Is Arizona ready for an infectious disease outbreak? A recent report suggests our state may not be.
The Trust for America’s Health (TFAH) and Robert Wood Johnson Foundation (RWJF) report found that Arizona is one of 28 states that scored a five or lower out of 10 key indicators related to preventing, detecting, diagnosing and responding to infectious disease outbreaks.
Our state scored points for:
- Public Health Funding,
- HIV/Aids Surveillance,
- Public Health Labs (having a biosafety professional),
- Public Health Labs (providing biosafety training), and
- Food Safety.
Arizona did not receive any points in:
- Flu Vaccination Rates,
- Childhood Immunization School Requirement Policies,
- Syringe Exchange Programs,
- Climate Change and Infectious Disease, and
- Central Line-Associated Bloodstream Infections (CLABSI).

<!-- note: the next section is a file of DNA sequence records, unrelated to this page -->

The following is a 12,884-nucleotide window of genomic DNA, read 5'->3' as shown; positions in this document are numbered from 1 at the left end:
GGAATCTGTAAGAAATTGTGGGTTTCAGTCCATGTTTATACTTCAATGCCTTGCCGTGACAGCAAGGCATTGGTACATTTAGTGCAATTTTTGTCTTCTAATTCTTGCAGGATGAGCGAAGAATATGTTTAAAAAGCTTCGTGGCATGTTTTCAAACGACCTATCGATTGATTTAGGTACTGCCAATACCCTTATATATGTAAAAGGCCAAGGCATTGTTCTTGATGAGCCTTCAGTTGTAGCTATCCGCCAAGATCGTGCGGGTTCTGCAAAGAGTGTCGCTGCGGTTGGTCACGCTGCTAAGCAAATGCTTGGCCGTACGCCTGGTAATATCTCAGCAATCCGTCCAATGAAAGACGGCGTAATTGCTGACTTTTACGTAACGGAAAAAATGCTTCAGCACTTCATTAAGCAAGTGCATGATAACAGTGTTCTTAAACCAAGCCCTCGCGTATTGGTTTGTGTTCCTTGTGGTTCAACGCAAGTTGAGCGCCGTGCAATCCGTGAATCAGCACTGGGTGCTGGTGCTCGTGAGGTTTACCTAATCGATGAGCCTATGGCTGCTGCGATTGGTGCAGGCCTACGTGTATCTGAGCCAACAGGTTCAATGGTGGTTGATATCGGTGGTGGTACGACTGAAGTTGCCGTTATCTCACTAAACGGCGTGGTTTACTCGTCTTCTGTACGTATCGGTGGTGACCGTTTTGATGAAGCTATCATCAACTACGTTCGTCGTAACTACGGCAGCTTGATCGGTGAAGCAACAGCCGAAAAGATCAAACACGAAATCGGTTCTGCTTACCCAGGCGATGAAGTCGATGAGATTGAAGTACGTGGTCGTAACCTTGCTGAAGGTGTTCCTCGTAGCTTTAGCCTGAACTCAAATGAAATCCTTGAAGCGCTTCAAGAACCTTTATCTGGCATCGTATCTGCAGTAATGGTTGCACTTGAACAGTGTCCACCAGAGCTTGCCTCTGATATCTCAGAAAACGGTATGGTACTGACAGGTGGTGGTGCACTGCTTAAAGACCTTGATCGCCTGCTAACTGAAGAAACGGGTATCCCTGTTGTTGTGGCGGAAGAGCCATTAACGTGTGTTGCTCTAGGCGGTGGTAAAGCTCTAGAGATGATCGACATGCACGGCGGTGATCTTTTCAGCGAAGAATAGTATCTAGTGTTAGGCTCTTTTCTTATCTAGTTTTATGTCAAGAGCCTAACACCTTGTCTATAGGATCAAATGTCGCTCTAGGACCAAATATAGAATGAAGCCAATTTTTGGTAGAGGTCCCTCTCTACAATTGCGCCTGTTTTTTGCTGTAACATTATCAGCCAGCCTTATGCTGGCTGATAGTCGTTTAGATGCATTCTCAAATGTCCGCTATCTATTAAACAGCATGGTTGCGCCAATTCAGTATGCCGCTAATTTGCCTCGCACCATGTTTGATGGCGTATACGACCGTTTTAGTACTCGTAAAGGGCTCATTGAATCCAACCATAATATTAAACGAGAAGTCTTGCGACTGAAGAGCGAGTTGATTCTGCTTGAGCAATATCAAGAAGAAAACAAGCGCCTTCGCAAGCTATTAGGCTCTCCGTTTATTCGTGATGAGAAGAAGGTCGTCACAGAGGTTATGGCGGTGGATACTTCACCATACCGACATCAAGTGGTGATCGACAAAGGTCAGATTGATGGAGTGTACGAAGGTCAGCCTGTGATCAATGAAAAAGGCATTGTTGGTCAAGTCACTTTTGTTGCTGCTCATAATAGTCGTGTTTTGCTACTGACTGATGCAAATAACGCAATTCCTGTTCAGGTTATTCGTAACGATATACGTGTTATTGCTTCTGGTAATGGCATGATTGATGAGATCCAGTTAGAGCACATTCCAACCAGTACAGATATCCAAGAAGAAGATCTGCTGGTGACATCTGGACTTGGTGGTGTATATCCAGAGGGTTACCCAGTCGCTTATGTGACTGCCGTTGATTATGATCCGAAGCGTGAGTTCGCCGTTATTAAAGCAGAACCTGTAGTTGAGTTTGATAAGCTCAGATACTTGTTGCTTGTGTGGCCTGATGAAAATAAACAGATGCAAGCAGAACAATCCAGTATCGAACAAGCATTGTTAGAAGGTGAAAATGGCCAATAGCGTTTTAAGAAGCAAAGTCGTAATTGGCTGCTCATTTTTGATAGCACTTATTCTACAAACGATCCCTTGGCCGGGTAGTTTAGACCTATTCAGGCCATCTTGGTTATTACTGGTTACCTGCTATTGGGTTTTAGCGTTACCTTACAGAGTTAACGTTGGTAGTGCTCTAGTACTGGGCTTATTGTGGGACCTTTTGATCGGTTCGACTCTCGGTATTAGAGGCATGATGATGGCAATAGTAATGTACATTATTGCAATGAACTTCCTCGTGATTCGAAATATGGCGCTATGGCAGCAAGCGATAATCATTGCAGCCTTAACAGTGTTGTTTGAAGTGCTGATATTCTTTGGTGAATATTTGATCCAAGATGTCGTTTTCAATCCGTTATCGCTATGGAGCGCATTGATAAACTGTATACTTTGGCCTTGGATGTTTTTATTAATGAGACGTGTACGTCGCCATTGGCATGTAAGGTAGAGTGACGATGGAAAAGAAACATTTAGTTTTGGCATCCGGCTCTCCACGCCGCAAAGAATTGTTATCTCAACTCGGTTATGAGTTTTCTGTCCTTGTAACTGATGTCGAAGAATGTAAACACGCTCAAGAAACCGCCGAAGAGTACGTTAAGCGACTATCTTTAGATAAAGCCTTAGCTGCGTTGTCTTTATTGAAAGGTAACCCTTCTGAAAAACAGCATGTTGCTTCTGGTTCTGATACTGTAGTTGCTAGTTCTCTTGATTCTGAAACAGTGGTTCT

The infographic below details the areas where Arizona did well and where work still needs to be done.
To give you some perspective on how we stand compared to other states, five scored the highest total of 8-out-of-10 (Delaware, Kentucky, Maine, New York and Virginia). Six others scored a seven and 11 more scored a six.
They (researchers) added that the United States must boost efforts to protect Americans from new threats such as Middle East respiratory syndrome coronavirus (MERS-CoV) and antibiotic-resistant superbugs, along with resurging diseases such as tuberculosis, whooping cough and gonorrhea.
“The overuse of antibiotics and underuse of vaccinations, along with unstable and insufficient funding have left major gaps in our country’s ability to prepare for infectious disease threats,” said Jeffrey Levi, executive director of TFAH.”
Share your thoughts on how we can improve the areas where Arizona is struggling to make sure the people of our state are protected in the event of an infectious disease outbreak. Finding solutions to these types of health issues will help us take another big step toward our vision of making Arizona the Healthiest State in the Nation!